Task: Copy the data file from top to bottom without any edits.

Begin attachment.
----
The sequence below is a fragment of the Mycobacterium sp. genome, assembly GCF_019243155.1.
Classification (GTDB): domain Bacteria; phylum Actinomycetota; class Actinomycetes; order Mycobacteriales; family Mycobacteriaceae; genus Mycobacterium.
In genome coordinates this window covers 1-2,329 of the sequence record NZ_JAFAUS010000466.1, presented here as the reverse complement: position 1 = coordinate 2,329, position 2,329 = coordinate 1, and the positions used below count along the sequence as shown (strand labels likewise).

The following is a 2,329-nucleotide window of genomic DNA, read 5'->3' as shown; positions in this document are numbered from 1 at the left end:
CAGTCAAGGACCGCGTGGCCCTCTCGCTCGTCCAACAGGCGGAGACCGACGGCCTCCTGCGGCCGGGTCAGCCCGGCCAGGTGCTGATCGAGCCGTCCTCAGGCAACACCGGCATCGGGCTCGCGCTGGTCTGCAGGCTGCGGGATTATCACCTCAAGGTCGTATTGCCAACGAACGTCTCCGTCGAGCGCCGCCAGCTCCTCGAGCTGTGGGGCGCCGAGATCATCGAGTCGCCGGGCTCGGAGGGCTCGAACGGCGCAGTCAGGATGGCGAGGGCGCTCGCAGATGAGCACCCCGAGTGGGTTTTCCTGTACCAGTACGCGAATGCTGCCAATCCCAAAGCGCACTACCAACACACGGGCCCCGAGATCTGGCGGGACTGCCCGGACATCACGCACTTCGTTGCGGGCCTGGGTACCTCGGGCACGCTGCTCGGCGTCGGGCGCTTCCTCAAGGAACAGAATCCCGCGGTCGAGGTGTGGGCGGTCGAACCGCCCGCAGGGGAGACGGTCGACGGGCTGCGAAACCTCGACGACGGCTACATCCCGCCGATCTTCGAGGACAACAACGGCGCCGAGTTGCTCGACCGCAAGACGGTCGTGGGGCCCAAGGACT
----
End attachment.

The sequence below is a fragment of the Mycobacterium sp. genome, assembly GCF_019243155.1.
Classification (GTDB): domain Bacteria; phylum Actinomycetota; class Actinomycetes; order Mycobacteriales; family Mycobacteriaceae; genus Mycobacterium.
In genome coordinates this window covers 1-2,329 of the sequence record NZ_JAFAUS010000466.1, presented here as the reverse complement: position 1 = coordinate 2,329, position 2,329 = coordinate 1, and the positions used below count along the sequence as shown (strand labels likewise).

The following is a 2,329-nucleotide window of genomic DNA, read 5'->3' as shown; positions in this document are numbered from 1 at the left end:
CAGTCAAGGACCGCGTGGCCCTCTCGCTCGTCCAACAGGCGGAGACCGACGGCCTCCTGCGGCCGGGTCAGCCCGGCCAGGTGCTGATCGAGCCGTCCTCAGGCAACACCGGCATCGGGCTCGCGCTGGTCTGCAGGCTGCGGGATTATCACCTCAAGGTCGTATTGCCAACGAACGTCTCCGTCGAGCGCCGCCAGCTCCTCGAGCTGTGGGGCGCCGAGATCATCGAGTCGCCGGGCTCGGAGGGCTCGAACGGCGCAGTCAGGATGGCGAGGGCGCTCGCAGATGAGCACCCCGAGTGGGTTTTCCTGTACCAGTACGCGAATGCTGCCAATCCCAAAGCGCACTACCAACACACGGGCCCCGAGATCTGGCGGGACTGCCCGGACATCACGCACTTCGTTGCGGGCCTGGGTACCTCGGGCACGCTGCTCGGCGTCGGGCGCTTCCTCAAGGAACAGAATCCCGCGGTCGAGGTGTGGGCGGTCGAACCGCCCGCAGGGGAGACGGTCGACGGGCTGCGAAACCTCGACGACGGCTACATCCCGCCGATCTTCGAGGACAACAACGGCGCCGAGTTGCTCGACCGCAAGACGGTCGTGGGGCCCAAGGACT